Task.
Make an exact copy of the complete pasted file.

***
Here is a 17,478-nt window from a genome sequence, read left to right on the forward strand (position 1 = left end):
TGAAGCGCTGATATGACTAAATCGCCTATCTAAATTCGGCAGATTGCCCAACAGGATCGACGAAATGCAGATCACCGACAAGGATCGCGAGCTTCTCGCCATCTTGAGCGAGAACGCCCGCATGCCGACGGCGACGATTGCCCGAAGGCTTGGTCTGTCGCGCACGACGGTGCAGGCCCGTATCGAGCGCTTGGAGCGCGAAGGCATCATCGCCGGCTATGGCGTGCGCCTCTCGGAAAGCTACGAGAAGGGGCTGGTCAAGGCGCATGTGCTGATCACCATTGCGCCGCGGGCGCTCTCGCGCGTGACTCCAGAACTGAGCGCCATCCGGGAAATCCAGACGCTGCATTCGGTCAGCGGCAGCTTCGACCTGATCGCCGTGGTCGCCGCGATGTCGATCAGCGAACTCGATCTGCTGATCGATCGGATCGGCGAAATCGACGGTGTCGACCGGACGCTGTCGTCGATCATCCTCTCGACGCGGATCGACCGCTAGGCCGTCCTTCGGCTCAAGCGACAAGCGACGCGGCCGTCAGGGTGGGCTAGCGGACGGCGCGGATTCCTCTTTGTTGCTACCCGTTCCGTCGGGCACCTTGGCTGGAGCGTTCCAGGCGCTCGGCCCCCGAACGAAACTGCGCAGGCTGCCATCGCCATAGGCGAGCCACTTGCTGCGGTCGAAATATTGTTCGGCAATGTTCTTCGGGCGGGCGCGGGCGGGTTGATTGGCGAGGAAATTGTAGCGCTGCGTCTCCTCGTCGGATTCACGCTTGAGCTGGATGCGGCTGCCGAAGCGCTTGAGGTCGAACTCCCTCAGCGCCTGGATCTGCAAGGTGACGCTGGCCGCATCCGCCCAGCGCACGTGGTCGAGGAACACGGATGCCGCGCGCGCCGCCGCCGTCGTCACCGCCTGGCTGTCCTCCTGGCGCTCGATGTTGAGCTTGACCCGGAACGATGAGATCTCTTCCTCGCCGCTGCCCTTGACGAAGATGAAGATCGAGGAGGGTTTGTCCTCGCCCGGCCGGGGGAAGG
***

Here is a 17,478-nt window from a genome sequence, read left to right on the forward strand (position 1 = left end):
TGAAGCGCTGATATGACTAAATCGCCTATCTAAATTCGGCAGATTGCCCAACAGGATCGACGAAATGCAGATCACCGACAAGGATCGCGAGCTTCTCGCCATCTTGAGCGAGAACGCCCGCATGCCGACGGCGACGATTGCCCGAAGGCTTGGTCTGTCGCGCACGACGGTGCAGGCCCGTATCGAGCGCTTGGAGCGCGAAGGCATCATCGCCGGCTATGGCGTGCGCCTCTCGGAAAGCTACGAGAAGGGGCTGGTCAAGGCGCATGTGCTGATCACCATTGCGCCGCGGGCGCTCTCGCGCGTGACTCCAGAACTGAGCGCCATCCGGGAAATCCAGACGCTGCATTCGGTCAGCGGCAGCTTCGACCTGATCGCCGTGGTCGCCGCGATGTCGATCAGCGAACTCGATCTGCTGATCGATCGGATCGGCGAAATCGACGGTGTCGACCGGACGCTGTCGTCGATCATCCTCTCGACGCGGATCGACCGCTAGGCCGTCCTTCGGCTCAAGCGACAAGCGACGCGGCCGTCAGGGTGGGCTAGCGGACGGCGCGGATTCCTCTTTGTTGCTACCCGTTCCGTCGGGCACCTTGGCTGGAGCGTTCCAGGCGCTCGGCCCCCGAACGAAACTGCGCAGGCTGCCATCGCCATAGGCGAGCCACTTGCTGCGGTCGAAATATTGTTCGGCAATGTTCTTCGGGCGGGCGCGGGCGGGTTGATTGGCGAGGAAATTGTAGCGCTGCGTCTCCTCGTCGGATTCACGCTTGAGCTGGATGCGGCTGCCGAAGCGCTTGAGGTCGAACTCCCTCAGCGCCTGGATCTGCAAGGTGACGCTGGCCGCATCCGCCCAGCGCACGTGGTCGAGGAACACGGATGCCGCGCGCGCCGCCGCCGTCGTCACCGCCTGGCTGTCCTCCTGGCGCTCGATGTTGAGCTTGACCCGGAACGATGAGATCTCTTCCTCGCCGCTGCCCTTGACGAAGATGAAGATCGAGGAGGGTTTGTCCTCGCCCGGCCGGGGGAAGG